The Scarlet Pimpernel by Emmuska Orczy is an old fashion adventure. Across the Nightingale floor by LIan Hearn is a wonderful and exciting medieval adventure. The Secret Lives of Bees is a beautiful book if you haven't read it. Thank you for such a wonderful food blog. You have educated me and helped me take steps to healthier eating and have adventures in trying new foods. I really wouldn't have tried any of you recipes if it wasn't for you luscious photography.

Brigette

This looks delicious! I love a dense savory cake. Just finished Netherland--especially fun for anyone living in NYC, beautifully and classically written. I'm in the middle of French Women Don't Get Fat which I LOVE! I'm learning to appreciate all kinds of new flavors and foods, and eat only what I enjoy. And I'm moving on to Bonfire of the Vanities for a good summer read :)

Sarah B

Oh, gosh. That buckwheat cake looks like a winner...and as for my favorite book, it's Pillars of the Earth by Ken Follett. The characters were so developed that I had dreams about them after I finished the book. And it's the only book I've ever read twice, because I loved it so much!

Emily

Brief Wondrous Life of Oscar Wao by Junot Diaz Sea of Poppies by Amitav Ghosh House for Mister Biswas by V.S. Naipaul brooklyn follies by paul auster atmospheric disturbances by rivka galchen frenchman's creek by Daphne Du Maurier- as well as rebecca in defense of food- michael pollan

Charlotte

"Shadow of the Wind by Carol Ruiz Zafon." I posted that, but his name is Carlos. Oops!

Callie

Shadow of the Wind by Carol Ruiz Zafon. A Spanish author, I have recommended it to several people of varying tastes and everyone has loved it. It's unputdownable. The Golden Notebook by Doris Lessing. She says things that you've felt and never put words to. Doris Lessing in general is so great. Thanks for the great post as always!!

Callie

Not fiction, but I read Wanderlust by Rebecca Solnit in December and January and it is really smart and wonderful -- all about walking and its history, from biological/evolutionary stuff to social/intellectual/literary stuff. Portrait of the Artist as a Young Dog by Dylan Thomas (short stories) is delicious, just so well-phrased all the way through, wonderful to read bits and pieces of aloud. Life: A User's Manual by Georges Perec is also really excellent -- the interlinked stories of the inhabitants of one apartment building in Paris, but also lots more than that -- puzzles and games and lists and painterly detail and oh, it is so good!

Heather

Really interesting recipe. I was a reading fiend as a child. My mom would take me to the library every week over summer vacation, I'd get a huge pile of books and finish them all within a couple days!

ashley (sweet & natural)

Really interesting recipe. I was a reading fiend as a child. My mom would take me to the library every week over summer vacation, I'd get a huge pile of books and finish them all within a couple days!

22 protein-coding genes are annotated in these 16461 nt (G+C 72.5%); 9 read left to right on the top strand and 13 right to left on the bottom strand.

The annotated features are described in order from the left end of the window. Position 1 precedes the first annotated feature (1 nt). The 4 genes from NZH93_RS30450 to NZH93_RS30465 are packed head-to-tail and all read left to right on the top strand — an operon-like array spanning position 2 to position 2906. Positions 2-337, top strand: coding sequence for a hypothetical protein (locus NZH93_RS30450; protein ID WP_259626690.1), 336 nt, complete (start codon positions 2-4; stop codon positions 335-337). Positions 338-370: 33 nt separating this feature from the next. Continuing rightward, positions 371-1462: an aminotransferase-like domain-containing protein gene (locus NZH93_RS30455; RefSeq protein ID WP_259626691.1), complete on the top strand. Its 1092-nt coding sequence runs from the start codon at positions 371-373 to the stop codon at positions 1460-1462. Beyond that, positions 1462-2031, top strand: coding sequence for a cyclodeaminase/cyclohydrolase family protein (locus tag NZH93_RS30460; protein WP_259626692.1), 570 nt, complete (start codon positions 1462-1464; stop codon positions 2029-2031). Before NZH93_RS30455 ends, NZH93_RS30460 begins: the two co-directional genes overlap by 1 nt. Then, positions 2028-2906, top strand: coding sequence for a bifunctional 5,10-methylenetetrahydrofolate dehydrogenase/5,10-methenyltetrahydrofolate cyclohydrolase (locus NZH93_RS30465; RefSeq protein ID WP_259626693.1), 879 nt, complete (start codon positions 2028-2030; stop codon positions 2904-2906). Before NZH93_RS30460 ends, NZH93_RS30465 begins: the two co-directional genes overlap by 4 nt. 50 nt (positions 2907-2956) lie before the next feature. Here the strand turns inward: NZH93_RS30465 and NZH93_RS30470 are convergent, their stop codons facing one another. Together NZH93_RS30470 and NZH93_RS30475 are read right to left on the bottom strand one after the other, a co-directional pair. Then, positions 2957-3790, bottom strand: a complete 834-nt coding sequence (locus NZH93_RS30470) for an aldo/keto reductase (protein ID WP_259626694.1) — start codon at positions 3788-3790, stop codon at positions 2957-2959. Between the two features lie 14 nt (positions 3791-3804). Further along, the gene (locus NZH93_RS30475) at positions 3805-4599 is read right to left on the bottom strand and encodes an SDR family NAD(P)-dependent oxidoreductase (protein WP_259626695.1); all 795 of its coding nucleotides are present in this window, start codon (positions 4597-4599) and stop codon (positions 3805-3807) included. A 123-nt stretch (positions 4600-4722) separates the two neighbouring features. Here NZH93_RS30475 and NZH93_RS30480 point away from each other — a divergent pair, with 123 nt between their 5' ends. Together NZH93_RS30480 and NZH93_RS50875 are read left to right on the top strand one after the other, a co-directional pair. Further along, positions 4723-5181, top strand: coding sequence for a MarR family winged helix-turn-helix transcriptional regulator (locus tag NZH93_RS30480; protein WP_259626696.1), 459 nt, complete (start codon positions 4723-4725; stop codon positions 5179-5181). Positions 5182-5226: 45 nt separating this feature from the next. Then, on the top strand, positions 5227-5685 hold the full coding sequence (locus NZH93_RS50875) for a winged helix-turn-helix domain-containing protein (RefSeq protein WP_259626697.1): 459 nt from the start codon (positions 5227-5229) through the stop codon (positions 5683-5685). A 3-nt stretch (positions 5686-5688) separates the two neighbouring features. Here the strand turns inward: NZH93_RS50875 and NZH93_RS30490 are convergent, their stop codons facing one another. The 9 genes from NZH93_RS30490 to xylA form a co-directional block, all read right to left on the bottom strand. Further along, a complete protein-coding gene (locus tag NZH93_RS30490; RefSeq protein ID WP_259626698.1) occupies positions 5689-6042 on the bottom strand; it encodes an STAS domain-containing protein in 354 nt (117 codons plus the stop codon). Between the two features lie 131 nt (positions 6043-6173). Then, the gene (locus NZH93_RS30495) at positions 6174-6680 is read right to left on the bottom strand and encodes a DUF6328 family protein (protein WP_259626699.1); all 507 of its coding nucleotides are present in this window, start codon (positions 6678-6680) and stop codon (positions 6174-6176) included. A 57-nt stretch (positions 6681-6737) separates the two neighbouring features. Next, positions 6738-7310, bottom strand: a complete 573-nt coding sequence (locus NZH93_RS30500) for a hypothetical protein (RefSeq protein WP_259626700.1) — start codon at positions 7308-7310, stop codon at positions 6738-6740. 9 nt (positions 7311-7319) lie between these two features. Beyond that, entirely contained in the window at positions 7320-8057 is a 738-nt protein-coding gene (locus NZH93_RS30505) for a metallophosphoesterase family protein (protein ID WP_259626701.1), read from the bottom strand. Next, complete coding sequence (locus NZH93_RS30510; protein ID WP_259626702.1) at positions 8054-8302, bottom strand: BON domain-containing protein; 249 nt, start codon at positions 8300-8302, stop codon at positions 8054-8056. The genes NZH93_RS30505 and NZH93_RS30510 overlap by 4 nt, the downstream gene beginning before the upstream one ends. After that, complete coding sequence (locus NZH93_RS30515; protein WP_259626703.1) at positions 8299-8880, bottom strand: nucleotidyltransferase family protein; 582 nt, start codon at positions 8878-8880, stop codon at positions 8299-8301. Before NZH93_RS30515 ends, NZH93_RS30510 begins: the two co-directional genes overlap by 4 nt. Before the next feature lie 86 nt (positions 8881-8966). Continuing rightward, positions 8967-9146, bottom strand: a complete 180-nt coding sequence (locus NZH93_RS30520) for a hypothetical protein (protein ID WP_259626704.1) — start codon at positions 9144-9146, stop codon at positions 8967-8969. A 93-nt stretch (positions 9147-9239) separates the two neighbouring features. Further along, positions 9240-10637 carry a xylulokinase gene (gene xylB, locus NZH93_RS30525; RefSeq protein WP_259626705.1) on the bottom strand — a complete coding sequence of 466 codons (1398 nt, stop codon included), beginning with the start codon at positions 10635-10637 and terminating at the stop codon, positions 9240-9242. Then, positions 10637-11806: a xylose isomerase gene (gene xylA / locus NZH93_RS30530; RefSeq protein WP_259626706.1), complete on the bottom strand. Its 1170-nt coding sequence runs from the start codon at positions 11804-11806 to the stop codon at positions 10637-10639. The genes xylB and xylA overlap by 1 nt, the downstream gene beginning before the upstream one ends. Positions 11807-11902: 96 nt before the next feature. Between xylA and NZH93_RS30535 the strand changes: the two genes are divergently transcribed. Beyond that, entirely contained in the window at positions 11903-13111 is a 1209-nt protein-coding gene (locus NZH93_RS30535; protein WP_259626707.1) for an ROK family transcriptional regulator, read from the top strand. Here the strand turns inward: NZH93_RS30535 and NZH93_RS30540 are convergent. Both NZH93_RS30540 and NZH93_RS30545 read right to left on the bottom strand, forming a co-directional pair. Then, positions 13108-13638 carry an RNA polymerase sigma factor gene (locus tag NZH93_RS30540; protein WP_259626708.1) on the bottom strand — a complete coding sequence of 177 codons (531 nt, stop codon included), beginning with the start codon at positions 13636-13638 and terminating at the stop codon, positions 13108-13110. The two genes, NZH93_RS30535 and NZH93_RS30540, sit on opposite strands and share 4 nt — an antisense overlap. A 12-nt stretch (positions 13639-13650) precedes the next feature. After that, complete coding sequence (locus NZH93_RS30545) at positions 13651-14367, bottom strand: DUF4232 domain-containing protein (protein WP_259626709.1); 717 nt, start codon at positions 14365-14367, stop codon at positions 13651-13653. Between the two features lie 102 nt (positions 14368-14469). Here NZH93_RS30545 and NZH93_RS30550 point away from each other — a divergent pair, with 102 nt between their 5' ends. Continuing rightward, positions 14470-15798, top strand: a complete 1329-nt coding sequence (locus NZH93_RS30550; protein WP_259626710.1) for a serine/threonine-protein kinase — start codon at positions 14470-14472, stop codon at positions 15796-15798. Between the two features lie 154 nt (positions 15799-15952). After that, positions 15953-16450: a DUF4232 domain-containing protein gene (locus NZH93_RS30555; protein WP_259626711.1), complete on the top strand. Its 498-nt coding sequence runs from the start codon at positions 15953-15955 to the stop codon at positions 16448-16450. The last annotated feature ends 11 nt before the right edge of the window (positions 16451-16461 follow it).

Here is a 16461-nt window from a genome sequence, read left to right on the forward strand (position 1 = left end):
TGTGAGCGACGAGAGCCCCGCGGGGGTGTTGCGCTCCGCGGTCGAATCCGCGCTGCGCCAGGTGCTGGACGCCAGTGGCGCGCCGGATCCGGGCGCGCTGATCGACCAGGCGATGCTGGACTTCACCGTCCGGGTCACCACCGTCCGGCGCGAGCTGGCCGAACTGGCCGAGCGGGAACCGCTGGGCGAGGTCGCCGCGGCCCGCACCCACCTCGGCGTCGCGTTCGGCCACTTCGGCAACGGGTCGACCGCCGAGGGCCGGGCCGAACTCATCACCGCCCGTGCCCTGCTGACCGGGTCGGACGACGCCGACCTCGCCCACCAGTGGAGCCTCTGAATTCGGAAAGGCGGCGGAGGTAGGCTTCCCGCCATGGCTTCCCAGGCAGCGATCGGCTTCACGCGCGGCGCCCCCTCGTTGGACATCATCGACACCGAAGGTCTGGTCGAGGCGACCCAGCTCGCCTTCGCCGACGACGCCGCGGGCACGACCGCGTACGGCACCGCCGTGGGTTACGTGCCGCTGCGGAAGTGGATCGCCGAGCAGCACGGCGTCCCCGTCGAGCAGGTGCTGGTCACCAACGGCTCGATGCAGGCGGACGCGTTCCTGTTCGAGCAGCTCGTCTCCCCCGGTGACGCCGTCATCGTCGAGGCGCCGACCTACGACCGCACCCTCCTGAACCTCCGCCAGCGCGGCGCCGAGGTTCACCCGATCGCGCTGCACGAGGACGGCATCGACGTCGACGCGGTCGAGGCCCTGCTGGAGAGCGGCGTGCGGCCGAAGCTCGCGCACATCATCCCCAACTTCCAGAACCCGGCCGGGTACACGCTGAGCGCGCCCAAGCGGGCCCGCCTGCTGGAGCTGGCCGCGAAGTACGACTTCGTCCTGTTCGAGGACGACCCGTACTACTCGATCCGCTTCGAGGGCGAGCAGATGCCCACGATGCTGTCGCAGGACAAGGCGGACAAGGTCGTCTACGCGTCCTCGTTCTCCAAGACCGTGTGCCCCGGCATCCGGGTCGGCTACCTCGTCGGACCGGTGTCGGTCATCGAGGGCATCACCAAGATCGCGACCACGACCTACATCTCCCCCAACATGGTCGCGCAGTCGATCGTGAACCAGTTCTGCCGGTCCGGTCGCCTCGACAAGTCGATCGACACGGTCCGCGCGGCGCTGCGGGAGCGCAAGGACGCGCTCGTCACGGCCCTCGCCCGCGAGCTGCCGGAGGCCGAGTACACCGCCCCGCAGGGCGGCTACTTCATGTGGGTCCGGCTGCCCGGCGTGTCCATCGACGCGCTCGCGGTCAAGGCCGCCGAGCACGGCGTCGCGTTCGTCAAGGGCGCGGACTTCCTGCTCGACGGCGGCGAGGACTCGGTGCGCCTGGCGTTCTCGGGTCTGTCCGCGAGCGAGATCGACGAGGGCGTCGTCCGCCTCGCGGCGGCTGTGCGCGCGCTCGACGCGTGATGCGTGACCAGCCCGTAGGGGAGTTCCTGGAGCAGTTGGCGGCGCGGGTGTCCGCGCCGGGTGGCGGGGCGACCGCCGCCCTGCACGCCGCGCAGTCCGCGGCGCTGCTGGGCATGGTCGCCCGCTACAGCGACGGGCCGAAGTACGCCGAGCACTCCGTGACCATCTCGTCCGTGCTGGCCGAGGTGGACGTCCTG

ashley (sweet & natural)

I agree with LoverFeast on Pillars of the Earth. I'd also add Sleeping Naked Is Green (not just because I'm a main character in this hilarious memoir- no I didn't write it), The Glass Castle, an old favourite Like Water For Chocolate, and Tuesdays With Morrie. The cake looks delicious

Meghan (Making Love In The Kitchen)

I agree with LoverFeast on Pillars of the Earth. I'd also add Sleeping Naked Is Green (not just because I'm a main character in this hilarious memoir- no I didn't write it), The Glass Castle, an old favourite Like Water For Chocolate, and Tuesdays With Morrie. The cake looks delicious

Meghan (Making Love In The Kitchen)

The Pillars of the Earth by Ken Follett...it's about the cathedral builders. One of the best books I've read in a while (mind you, I have five kids and don't get to read as much as I'd like!) It is a really good book! I read it back when I was in college - a friend loaned it to me, and I really enjoyed it. It has been so long, I wonder what I would think now.

LoveFeast

Looks delicious! I've read some great books recently: - "The Help" by Kathryn Stockett, a novel about women in the South during the 1960s. - "Mister Pip" by Lloyd Jones, a novel that draws upon and reinvents Dickens' "Great Expectations" on a war-torn Caribbean Island - "The Monsters of Templeton," another novel that plays with its literary forebears, set in a fictionalized version of Cooperstown "Out Stealing Horses" is on deck for me.

Jodi

this looks great! can't wait to try it.

b

This looks yummy - I've tried a similar recipe in Nigella Lawson's how to be a domestic godess, and it was lush. I'd recommend Sea of Poppies, by Amitav Gosht, first in a trilogy set in india/china during the opium wars of the 1800s. Absolutely fascinating read!

jules

The Sweetness at the Bottom of the Pie is one of the best books I've read recently. It's a great little mystery told from the perspective of a 12 year old genius girl who loves chemistry. If you enjoy Alexander McCall Smith novels, you'll like this one.

Deb Schiff

"Outlander" by Diana Gabaldon (and the rest of the series, if you like that...) is a good summer read. It's hard to place into a genre... it was recommended to me because I enjoy historical fiction, but it has some seriously juicy scenes that would fit well in romance. If you like historical fiction, then "Pillars of the Earth" and "World Without End" by Ken Follett are excellent. I also love the "His Dark Materials" trilogy by Philip Pullman, which is actually in the children's section, but the themes are definitely grown up.

Darcy

Wholeheartedly second Brittany's recommendation of the Thursday Next series - not the *most* cereberally challenging, but seriously fun and filled with literary allusions. And if you haven't read The Amazing Adventures of Kavalier and Clay by Michael Chabon yet, it is high time to do so - it was not the Pulitzer winner of 01 for nothing.

Megs